By Louca-May Brady,
At the start of the meeting we agreed the ‘shared agreements’ (ground rules) we’ve been working on since the previous meeting. Then Jasmine and Rhianne talked about the online iCAN conference that they attended and explained how it worked and how they had met young people from all around the world involved in health research. Then Elena and Orla told us about a recent Centre for Coproduction meeting they went to online with Louca-Mai and Jacq, to talk about our Zoom meetings. Here’s the blog post they wrote about this: https://generationr.org.uk/virtualcopro/
Moving on, we talked about the previous meeting; what we enjoyed, what we understood and what content we liked. We also talked about what we thought could be changed and we all agreed that, while we liked having shorter meetings on Zoom, we wanted a longer break, so that was included in this meeting.
Then we talked to Jo, James and Helen from the Moorfields Biomedical Research Centre about big data and the project they’re working on called INSIGHT. In our last meeting we’d talked to them about how ALICE the robot might learn about cats from big data. This is what they said about what we did in the session:
“Previously, we introduced the group to the concept of machine learning through ALICE, a robot that uses data to learn to recognise things. This time, we wanted to hear the YPAG’s thoughts on INSIGHT – a project to share anonymised eye data for health research, with the aim of improving patient care through tools like machine learning.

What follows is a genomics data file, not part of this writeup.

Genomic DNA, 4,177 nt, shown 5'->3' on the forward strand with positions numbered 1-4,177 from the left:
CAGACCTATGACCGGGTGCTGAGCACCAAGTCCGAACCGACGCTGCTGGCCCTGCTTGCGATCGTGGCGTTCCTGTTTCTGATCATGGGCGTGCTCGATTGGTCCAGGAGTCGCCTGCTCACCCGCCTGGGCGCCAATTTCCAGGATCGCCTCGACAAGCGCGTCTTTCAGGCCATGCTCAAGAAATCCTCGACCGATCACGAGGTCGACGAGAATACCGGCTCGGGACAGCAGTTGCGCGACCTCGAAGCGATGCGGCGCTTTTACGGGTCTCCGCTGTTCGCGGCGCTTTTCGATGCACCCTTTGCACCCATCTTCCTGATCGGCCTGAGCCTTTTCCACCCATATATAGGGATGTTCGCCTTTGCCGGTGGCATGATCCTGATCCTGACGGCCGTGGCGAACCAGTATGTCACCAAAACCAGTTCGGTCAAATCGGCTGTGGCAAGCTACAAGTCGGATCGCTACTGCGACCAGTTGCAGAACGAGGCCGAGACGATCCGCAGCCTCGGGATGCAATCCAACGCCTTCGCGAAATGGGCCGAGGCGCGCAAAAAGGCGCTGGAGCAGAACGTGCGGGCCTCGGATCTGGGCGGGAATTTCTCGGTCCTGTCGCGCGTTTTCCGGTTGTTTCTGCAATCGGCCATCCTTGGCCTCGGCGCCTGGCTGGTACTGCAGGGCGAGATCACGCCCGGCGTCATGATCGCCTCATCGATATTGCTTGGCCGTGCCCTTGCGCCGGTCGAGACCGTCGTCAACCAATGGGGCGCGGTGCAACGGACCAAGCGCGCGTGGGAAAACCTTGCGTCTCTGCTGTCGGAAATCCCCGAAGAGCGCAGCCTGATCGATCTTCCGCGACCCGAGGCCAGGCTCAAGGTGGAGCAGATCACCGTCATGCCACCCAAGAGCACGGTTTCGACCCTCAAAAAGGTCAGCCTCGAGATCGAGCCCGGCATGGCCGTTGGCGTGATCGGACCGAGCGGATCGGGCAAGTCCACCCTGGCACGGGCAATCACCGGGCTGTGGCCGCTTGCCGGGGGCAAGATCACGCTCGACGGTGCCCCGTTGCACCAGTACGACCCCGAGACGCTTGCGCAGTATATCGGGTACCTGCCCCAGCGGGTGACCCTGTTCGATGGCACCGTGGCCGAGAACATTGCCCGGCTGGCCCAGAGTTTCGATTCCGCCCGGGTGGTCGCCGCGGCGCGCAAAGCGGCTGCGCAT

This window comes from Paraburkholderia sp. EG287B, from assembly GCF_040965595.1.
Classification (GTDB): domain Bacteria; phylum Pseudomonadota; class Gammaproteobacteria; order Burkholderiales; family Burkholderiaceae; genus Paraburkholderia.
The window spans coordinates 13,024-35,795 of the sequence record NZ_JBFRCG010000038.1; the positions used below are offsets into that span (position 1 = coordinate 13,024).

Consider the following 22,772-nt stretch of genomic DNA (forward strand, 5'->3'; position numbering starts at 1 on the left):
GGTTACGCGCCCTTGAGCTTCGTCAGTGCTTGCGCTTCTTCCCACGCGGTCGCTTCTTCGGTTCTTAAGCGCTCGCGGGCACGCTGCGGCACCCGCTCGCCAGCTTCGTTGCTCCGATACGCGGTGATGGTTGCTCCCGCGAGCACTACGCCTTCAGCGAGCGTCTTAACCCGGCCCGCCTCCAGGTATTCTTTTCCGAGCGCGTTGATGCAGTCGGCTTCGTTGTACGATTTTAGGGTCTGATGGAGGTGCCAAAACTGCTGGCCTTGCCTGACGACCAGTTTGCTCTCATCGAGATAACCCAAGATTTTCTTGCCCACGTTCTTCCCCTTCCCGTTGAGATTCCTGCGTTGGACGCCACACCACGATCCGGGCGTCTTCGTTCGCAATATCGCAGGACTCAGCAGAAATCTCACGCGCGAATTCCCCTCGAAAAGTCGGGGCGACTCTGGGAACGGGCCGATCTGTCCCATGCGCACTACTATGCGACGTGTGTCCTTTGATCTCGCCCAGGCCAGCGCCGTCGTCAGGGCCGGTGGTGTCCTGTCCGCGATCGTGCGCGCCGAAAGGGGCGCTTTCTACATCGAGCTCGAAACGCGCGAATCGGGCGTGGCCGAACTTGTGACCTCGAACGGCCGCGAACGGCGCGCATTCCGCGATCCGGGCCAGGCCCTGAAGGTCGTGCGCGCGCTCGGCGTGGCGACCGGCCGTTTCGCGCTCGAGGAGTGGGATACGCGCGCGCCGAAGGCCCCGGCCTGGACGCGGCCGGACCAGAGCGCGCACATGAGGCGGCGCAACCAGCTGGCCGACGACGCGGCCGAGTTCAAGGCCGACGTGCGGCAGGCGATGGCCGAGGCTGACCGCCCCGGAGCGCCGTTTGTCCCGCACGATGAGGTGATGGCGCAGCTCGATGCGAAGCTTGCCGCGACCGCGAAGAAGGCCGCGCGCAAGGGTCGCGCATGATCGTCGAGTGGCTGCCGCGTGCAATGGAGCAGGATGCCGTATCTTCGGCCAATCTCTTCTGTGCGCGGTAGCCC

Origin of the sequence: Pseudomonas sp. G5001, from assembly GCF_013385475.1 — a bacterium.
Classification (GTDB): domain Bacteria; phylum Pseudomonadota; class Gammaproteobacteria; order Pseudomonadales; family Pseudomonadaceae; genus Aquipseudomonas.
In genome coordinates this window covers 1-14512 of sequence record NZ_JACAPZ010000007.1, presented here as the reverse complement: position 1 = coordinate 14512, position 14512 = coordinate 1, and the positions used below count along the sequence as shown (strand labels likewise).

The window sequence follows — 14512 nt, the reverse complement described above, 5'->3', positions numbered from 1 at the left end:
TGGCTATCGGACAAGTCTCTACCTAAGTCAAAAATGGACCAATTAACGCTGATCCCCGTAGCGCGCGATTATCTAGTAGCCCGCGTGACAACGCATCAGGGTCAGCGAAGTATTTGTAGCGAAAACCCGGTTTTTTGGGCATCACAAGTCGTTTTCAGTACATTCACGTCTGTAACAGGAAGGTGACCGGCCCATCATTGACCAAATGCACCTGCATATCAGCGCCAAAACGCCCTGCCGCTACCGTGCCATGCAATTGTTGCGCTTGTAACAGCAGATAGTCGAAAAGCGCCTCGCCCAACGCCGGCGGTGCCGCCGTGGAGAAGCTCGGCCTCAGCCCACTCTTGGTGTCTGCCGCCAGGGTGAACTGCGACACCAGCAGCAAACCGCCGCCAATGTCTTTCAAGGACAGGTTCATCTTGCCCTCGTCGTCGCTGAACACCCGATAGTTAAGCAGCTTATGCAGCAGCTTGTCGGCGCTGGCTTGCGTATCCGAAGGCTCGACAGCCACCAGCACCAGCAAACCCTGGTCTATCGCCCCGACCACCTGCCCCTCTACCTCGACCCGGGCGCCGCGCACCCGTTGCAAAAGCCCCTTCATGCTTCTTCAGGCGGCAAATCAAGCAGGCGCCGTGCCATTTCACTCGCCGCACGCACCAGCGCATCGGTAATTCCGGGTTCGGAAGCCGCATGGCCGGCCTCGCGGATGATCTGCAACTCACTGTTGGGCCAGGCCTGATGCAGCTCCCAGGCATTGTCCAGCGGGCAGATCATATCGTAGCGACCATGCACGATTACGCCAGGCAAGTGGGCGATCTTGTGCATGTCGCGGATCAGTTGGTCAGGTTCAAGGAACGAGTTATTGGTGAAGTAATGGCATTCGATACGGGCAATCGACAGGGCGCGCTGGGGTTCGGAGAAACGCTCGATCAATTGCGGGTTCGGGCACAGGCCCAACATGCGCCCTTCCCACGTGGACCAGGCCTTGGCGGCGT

We explored how INSIGHT works by splitting the into three teams: ‘data controllers’ (who manage the data held by INSIGHT) and two sets of data borrowers (from a university and a tech company). The ‘borrowers’ were asked to persuade the ‘controllers’ to let them use the data. After presenting their cases, we voted on both requests: the researchers got the green light, but the tech company was refused. We then explored some of questions raised, including anonymisation and who benefits (as one YPAG member pointed out, ‘a tech company is just a business at the end of the day’). We also asked how the group would feel about sharing their data, and where they would look for information to help them make up their minds”
We talked about how important it was to protect and anonymise people’s data. Here are some of the questions we asked both companies :
James, Jo and Helen said:
“When it comes to exploring ideas and sharing their thoughts, the YPAG members are smart, articulate and enthusiastic. Their input will help us communicate more effectively about the use of health data in research – not just with young people, but with the public as a whole”.
After the break, Dipesh and Lucy talked to us about the research that they are doing, helping children who are having patching treatment for a ‘lazy eye’. We have them advice on the information they will give children aged 4-7 about their research (the patient information sheets) and the questions they will ask in interviews. We asked what questions the researchers were going to ask to get children involved and we came up with ideas and suggestions to improve them, including using puppets and other creative ways to make the interviews fun!
Then we all said goodbye as we’ll be back (still on Zoom at least for now) after the summer break.